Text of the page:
This chapter debates the displacement impacts of climate change. Is there a need for some sort of law on ‘climate migration’? Above all, does it make sense to talk about climate migration as a discrete phenomenon? Ingrid Boas argues that ‘climate mobility’ is real and observable and takes many forms (hence climate mobilities), including that of immobility (the decision to stay put despite the pressures to move). She makes the case for this phenomenon being a proper subject of research and governance. Calum Nicholson, by contrast, argues that climate migration researchers literally have no idea what they are talking about. These scholars, he claims, have made a virtue of imprecision in order to keep attracting research grants to study the individual experiences of those allegedly affected by the impacts of climate change, from which no generalizations could possibly be drawn.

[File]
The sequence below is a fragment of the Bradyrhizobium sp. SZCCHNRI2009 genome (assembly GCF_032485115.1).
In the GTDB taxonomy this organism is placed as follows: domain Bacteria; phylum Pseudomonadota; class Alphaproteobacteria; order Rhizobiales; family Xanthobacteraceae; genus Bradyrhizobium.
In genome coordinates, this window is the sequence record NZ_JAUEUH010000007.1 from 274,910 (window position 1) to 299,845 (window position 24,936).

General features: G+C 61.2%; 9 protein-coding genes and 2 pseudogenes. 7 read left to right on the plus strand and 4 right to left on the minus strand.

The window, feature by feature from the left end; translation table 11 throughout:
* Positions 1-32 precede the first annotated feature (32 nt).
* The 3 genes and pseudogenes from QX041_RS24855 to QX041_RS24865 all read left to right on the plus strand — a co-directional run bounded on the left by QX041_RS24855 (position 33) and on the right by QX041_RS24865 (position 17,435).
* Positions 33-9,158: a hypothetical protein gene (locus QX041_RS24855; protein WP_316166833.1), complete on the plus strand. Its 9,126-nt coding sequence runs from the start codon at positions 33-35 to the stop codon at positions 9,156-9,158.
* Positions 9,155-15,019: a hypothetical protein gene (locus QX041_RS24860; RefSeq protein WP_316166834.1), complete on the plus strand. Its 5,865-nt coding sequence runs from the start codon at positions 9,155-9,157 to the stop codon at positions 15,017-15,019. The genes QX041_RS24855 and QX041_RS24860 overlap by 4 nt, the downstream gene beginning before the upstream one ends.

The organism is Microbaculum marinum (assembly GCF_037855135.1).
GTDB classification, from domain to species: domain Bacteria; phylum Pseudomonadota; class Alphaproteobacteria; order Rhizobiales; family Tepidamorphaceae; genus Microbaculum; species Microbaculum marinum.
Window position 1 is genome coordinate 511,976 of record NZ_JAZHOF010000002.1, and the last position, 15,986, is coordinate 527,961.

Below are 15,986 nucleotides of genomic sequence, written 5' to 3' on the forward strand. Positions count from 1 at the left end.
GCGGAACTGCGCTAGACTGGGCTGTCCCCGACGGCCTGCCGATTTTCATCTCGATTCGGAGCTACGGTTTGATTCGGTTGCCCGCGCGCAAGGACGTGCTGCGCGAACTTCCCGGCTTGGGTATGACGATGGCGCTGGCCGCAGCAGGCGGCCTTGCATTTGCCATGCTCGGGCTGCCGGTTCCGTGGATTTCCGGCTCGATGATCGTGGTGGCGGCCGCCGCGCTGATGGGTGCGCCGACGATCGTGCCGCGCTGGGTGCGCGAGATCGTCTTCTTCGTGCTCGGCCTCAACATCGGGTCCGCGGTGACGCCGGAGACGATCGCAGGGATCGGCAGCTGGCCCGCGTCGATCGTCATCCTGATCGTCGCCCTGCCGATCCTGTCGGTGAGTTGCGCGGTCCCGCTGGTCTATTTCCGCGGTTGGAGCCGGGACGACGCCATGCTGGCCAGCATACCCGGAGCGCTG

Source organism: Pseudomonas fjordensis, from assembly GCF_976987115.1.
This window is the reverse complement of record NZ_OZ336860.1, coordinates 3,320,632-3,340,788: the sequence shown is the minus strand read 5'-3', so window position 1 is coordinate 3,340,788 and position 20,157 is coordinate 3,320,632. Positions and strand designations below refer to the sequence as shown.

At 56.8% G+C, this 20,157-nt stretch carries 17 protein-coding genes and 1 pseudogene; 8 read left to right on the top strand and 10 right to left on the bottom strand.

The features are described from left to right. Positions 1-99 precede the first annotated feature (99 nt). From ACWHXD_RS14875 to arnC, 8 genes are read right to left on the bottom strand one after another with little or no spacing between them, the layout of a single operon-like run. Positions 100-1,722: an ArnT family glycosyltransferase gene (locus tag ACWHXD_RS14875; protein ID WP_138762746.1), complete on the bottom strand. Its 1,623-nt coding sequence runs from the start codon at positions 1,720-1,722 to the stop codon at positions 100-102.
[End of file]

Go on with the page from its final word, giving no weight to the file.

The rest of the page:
|Title of host publication||Debating Climate Law|
|Editors||B. Mayer, A. Zahar|
|Publisher||Cambridge University Press|
|Publication status||Published - 15 Jun 2021|